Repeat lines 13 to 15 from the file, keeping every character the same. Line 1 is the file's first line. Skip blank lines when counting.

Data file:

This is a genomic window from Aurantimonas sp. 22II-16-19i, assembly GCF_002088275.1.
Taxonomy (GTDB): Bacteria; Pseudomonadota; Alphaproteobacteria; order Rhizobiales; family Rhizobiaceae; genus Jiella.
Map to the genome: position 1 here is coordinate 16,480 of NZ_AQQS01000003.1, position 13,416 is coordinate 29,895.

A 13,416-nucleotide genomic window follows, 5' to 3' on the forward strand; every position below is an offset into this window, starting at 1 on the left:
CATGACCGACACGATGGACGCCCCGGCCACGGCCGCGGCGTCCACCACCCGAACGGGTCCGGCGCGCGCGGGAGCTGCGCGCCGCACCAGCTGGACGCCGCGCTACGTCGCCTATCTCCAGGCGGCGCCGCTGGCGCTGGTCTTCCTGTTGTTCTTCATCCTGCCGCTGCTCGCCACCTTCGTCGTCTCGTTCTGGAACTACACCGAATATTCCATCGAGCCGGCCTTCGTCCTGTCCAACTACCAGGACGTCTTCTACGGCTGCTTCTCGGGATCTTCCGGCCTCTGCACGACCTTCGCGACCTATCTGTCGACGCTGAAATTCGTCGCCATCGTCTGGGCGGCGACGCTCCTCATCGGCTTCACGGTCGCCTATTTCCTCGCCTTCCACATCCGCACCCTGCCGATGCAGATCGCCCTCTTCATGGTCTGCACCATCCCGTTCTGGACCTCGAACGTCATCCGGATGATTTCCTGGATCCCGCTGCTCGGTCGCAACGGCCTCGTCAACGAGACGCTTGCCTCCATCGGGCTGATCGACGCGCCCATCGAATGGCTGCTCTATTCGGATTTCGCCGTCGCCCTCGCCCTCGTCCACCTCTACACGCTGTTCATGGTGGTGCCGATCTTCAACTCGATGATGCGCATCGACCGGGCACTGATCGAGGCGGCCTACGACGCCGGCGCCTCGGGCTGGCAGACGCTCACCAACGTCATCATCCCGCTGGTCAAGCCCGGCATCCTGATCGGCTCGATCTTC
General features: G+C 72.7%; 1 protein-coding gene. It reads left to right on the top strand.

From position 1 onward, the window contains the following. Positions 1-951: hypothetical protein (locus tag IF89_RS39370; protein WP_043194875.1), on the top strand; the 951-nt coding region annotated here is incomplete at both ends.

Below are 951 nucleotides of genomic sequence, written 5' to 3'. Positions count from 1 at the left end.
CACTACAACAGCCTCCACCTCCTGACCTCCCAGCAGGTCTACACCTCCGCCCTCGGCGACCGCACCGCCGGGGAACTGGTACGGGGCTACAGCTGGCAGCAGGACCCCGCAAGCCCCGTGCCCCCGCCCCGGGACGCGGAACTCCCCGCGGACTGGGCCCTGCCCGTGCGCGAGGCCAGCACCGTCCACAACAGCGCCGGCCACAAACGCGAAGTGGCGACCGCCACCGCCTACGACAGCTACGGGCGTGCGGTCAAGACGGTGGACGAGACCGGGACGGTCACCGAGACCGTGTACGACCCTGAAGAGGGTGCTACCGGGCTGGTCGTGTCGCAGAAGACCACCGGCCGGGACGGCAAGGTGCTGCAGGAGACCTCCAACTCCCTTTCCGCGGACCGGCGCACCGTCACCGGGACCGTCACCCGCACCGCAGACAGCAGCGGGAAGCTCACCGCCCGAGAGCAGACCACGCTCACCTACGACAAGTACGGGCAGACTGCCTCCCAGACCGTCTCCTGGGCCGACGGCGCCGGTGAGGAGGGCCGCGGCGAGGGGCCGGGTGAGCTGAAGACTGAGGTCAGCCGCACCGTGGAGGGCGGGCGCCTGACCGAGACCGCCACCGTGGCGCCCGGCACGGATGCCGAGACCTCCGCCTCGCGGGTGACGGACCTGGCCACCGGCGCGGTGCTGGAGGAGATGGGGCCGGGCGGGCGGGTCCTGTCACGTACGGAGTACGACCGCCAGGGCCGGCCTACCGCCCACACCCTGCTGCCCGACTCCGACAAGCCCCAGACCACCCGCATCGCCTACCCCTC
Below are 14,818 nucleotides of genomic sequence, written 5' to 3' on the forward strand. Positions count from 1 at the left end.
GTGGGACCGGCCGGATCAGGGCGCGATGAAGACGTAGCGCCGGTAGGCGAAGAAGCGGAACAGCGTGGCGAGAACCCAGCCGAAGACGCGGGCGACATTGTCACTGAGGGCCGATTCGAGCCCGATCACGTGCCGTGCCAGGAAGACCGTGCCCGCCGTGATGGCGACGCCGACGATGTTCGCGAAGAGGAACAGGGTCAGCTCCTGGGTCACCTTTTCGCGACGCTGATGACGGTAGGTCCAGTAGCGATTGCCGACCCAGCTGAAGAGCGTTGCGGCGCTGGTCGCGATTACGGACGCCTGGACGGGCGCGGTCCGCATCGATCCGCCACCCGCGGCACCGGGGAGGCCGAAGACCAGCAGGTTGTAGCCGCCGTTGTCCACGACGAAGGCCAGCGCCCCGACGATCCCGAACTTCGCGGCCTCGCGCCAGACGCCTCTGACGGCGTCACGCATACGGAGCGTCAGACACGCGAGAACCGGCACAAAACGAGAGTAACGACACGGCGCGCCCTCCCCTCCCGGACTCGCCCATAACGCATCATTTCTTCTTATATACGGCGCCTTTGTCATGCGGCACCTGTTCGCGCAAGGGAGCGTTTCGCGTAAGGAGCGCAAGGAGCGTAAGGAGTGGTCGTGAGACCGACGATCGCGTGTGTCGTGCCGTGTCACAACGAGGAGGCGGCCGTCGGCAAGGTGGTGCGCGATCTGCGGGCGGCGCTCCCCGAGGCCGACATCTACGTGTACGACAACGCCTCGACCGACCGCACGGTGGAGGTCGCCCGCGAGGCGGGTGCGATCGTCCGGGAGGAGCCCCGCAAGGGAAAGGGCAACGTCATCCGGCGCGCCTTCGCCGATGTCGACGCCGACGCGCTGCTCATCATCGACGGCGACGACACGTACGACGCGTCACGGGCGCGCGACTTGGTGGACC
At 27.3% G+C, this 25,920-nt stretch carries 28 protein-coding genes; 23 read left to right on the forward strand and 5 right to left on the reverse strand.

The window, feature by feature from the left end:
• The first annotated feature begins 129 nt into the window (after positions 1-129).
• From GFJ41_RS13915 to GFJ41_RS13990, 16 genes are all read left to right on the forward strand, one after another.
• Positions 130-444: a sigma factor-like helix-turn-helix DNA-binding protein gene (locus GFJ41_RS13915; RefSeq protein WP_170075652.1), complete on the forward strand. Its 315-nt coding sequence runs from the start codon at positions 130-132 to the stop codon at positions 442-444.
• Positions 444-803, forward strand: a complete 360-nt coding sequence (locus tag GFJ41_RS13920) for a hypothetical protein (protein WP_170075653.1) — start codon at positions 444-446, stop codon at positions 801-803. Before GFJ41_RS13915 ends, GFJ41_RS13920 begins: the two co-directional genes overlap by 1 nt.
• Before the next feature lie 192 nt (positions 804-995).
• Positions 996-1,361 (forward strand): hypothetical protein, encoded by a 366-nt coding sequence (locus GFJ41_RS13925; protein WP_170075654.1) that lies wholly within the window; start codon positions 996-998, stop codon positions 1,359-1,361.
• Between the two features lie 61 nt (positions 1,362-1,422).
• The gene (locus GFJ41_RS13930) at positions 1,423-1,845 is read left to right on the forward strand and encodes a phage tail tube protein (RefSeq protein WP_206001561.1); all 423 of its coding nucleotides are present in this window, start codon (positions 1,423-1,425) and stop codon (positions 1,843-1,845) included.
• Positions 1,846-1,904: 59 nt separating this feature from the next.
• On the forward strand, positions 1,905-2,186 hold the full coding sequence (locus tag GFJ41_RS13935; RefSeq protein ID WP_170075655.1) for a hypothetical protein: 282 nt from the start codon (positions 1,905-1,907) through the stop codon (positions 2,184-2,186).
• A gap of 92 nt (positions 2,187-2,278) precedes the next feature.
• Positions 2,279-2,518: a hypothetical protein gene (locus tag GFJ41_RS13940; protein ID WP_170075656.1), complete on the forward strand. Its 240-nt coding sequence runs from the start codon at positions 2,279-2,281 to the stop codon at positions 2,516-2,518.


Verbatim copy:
The window, feature by feature from the left end:
• The first annotated feature begins 129 nt into the window (after positions 1-129).
• From GFJ41_RS13915 to GFJ41_RS13990, 16 genes are all read left to right on the forward strand, one after another.